Kingston, Jamaica, 16 March – The 28th Session of the International Seabed Authority starts today with world delegates gathering in Kingston, Jamaica less than two weeks after the Global Ocean Treaty was agreed at the United Nations. The meeting is a critical moment for the future of the oceans as deep sea mining companies are rushing the start of this risky industry.
“If the UK government wants to show global leadership on ocean protection, it must reconsider its position on deep sea mining and call for a ban at these talks. Encouraging governments to greenlight deep sea mining would grossly undermine the stance the UK took as a progressive party at the historic UN Ocean Treaty in New York less than two weeks ago. Science, businesses and Pacific campaigners have already said deep sea mining is not compatible with a sustainable and fair future and Greenpeace campaigners are standing alongside them in Kingston. The UK must use its influence at these talks to ensure the deep sea remains protected. Governments must stop this reckless industry before it starts,” said Ariana Densham, Head of Oceans at Greenpeace UK.
The ISA’s mandate is to preserve the international seabed and control all mineral-related activities . However, the deep sea mining industry has forced governments’ hands, using an obscure and controversial legal loophole to set an ultimatum for governments. In 2021, the president of Nauru together with The Metals Company’s subsidiary Nauru Ocean Resources, triggered the “two-year rule” that puts pressure on governments at the ISA to allow deep sea mining to start by July 2023 .
“The 2 year-ultimatum puts the interests of the few over the many and would make it impossible for governments to fulfil their key obligation to protect the oceans. This makes it even more urgent to adopt a moratorium on deep sea mining. Many governments have voiced unease at pressure to rush vital political negotiations over equity and ocean health. The future of half the surface of the planet has to be decided in the best interests of humanity – not the timeframe imposed by a company running out of cash,” said Sebastian Losada, Senior Oceans Policy Adviser for Greenpeace International, attending the talks.
Greenpeace ship Arctic Sunrise arrived in Kingston early this morning. Joining the crew and Greenpeace delegation are Pacific activists campaigning on deep sea mining who have not previously been given a platform at the ISA meeting to express their views, despite this being a decision that could shape their future. These activists will participate as observers in the ISA meeting and will address governments directly .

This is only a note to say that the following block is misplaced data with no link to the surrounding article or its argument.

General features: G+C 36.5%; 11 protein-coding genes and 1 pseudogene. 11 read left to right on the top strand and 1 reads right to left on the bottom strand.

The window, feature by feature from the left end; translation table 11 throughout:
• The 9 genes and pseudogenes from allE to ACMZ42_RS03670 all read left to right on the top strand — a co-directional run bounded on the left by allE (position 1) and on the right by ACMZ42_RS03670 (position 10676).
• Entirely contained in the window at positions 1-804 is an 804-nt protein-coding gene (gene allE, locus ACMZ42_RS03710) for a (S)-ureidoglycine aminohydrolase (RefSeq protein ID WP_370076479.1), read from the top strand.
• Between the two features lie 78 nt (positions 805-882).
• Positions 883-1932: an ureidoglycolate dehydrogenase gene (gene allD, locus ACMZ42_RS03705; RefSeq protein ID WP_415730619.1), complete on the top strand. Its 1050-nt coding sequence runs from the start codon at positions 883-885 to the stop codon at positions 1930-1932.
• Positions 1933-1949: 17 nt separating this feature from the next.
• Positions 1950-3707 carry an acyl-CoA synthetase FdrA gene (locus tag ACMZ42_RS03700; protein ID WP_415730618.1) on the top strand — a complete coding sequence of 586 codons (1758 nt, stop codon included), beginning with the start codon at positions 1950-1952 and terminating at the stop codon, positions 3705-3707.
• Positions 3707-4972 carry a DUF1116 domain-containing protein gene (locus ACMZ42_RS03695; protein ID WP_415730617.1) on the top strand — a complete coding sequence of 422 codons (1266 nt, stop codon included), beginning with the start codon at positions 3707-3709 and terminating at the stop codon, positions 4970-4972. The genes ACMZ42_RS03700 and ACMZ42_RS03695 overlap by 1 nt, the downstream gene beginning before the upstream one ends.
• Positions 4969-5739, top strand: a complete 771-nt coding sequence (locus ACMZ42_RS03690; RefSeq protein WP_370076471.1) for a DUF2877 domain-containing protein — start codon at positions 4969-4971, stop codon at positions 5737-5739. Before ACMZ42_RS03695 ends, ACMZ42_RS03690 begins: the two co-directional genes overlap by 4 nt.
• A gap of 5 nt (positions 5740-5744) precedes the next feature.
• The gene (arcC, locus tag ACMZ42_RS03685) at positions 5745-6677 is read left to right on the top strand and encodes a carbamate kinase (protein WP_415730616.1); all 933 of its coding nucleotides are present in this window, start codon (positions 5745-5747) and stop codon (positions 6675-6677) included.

“Our ancestors have taught us the value of being ‘Mana Tiaki’, guardians where we protect our natural resources for the future generations. Back home in the Cook Islands we are actively working with local communities to raise awareness about the environmental impacts of mining the seabed, whilst working towards a moratorium. To be here and voice our concerns as a collective indigenous delegation from the pacific is a well overdue opportunity the ISA has been missing over the duration of their meetings.”, said Alanna Matamaru Smith from Te Ipukarea Society on board the Arctic Sunrise.
Governments must push back on this timeline set by this controversial ultimatum in the next two weeks and ensure mining doesn’t go ahead in the next few months. But deep sea mining will continue to pose a threat even after the two year deadline, and countries must work for a moratorium on deep sea mining, which could be agreed at the ISA Assembly made up of 167 States plus the European Union. The next ISA Assembly meeting will take place in July 2023 in Kingston, Jamaica.
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 The U.N. Convention on the Law of the Sea established the ISA in 1994 to regulate activities in the seabed in international waters, which it declared “the common heritage of mankind”.
 This request was made under paragraph 15 of Section 1 of the Annex to the Agreement relating to the implementation of Part XI of the United Nations Convention on the Law of the Sea which establishes that if any member country notifies the ISA that it wants to start deep sea mining, the organisation will have two years to adopt full regulations, after which time, if the regulations have not been completed, the ISA will have to consider a mining application. The ISA’s deadline to adopt full regulations ends this July, and the legal process after the deadline is passed is subject to political and legal debate.
 Pacific activists will also speak at a Greenpeace International side event on 24 March